Lowrey’s new era: South’s new fine arts department chair
September 14, 2021
Lowrey grins as he gazes up at the Jazz Band, his arms raised.
“That sounds nasty, now play it again but with more funk,” Lowrey said.
A brand new musician has rolled into town. Jerry Lowrey takes on DGS as the new fine arts department chair and assistant band director and is more than willing to step up to the task. This crucial role takes on not only band directing responsibilities but overseeing choir, orchestra and the creative arts department.
With Glenn Williams retiring after sixteen years of service of not only being fine arts department chair but as a part of the band program, Lowrey has some pretty big shoes to fill and is ready to grow from and honor his predecessor.
Before coming to DGS, Lowrey left Northeastern Illinois University and founded a recording studio in Atlanta Georgia. There, he spent 10 years working for universal records and his own studio company. He came back to Illinois to finish his teaching certificate at Roosevelt University and later got his masters at NIU.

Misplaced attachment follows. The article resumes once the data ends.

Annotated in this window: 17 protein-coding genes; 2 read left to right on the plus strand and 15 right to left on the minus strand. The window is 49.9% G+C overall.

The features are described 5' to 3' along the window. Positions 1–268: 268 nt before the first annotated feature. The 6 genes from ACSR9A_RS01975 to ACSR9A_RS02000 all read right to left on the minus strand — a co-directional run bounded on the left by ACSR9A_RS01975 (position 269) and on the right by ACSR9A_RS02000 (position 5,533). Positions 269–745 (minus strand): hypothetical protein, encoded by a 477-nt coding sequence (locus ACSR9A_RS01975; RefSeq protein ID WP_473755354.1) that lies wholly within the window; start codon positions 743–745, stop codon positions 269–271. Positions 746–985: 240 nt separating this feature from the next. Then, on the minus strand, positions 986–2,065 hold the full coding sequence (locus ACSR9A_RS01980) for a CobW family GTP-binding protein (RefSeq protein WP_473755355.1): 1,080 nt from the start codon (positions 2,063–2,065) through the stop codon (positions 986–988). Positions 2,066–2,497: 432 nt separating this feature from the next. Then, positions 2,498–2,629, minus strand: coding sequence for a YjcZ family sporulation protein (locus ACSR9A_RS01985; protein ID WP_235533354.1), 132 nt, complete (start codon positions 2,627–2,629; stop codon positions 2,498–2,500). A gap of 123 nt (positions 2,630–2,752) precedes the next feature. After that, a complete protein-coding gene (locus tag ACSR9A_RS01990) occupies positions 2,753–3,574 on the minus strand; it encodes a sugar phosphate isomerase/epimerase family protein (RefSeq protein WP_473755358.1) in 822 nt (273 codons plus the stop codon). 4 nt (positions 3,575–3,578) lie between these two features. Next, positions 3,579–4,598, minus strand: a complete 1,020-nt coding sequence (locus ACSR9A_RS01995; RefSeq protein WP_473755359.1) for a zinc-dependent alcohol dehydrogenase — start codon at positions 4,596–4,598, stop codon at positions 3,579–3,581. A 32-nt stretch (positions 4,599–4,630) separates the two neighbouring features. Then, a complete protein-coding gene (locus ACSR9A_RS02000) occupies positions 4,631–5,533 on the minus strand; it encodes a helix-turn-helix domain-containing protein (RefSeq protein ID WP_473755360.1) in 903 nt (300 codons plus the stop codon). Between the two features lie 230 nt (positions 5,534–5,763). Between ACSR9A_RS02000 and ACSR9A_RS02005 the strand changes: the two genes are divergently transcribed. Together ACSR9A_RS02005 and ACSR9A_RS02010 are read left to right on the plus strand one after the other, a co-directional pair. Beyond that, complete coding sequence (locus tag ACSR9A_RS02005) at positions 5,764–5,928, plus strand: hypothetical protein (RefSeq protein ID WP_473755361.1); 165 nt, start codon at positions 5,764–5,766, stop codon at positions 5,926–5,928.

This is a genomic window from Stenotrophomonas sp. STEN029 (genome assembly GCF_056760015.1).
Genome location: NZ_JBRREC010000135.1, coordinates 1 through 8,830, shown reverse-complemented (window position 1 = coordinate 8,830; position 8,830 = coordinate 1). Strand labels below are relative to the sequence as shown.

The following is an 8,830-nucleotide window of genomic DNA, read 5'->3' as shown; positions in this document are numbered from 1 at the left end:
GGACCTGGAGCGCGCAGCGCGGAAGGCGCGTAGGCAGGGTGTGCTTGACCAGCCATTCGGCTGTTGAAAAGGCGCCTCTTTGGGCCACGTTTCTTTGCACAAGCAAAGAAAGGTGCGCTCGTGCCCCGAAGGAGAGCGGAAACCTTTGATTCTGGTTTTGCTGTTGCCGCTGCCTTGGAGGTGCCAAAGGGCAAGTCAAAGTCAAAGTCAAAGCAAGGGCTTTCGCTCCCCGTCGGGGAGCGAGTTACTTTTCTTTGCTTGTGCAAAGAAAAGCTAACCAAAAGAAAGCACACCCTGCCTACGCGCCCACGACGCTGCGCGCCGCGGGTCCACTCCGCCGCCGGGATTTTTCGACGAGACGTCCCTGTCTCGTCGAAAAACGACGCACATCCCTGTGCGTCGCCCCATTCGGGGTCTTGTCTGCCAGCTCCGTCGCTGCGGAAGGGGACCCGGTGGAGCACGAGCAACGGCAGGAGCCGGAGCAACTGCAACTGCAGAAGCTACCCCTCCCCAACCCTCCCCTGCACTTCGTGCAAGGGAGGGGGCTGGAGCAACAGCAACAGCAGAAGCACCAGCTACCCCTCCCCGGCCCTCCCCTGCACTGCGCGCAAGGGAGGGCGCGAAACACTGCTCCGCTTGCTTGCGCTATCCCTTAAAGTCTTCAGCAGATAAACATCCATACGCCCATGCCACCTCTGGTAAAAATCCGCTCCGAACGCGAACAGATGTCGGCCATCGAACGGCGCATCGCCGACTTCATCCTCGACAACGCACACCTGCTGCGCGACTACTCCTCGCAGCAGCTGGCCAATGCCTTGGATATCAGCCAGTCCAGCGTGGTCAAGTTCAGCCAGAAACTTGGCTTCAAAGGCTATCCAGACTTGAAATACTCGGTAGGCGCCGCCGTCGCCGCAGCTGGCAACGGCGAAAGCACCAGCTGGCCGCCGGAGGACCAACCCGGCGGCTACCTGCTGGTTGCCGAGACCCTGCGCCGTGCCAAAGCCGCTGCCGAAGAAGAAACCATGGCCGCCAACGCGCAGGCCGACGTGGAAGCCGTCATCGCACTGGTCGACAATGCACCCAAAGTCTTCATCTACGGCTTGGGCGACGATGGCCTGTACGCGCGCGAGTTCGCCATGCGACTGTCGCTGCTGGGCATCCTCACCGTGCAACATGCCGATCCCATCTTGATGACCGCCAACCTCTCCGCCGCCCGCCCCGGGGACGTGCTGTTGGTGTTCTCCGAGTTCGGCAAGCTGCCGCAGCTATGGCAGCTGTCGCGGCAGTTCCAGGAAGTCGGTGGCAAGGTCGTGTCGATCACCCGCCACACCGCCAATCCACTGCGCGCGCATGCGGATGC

Recently, Lowrey taught in Elmwood Park, La Grange and Hoffman Estates High School where he worked not only as a head band director but also as assistant principal. Lowrey discussed how his interest in music first began.
“I always had a passion. My mom was a radio DJ in Chicago for WVON Radio, so she got all the promotional copies for all of the records. So we had stacks of records, like five feet high all around our house,” Lowrey said.
Lowrey started listening to rap music at just age six, began sampling it, and even coined the rapper name “Jammin J.” He received his first drum set at 10, and first saxophone at 11, which allowed him to grow his musical pursuits. Lowrey even sang gospel music with the deacon at the Rock of Ages Church in Maywood every Sunday.
However, Lowrey discussed how he didn’t even plan on pursuing the position he has now.
“[I] Didn’t even think about it at all,” Lowrey said.
The reason Lowrey left NIU in the first place was because he was “afraid of teaching.” The reason behind this being that he wasn’t sure he wanted to settle on one career for the rest of his life and wanted to try everything else out first. Lowrey says he always wanted to be an artist and a performer but didn’t make the move to teaching until his late twenties.
Like most of the world, COVID-19 heavily impacted Lowrey, especially as an educator and musician. Lowrey spoke about how Covid has impacted his work.
“Zoom teaching was the worst possible thing…I didn’t have the energy that I could feed off the kids anymore,” Lowrey said.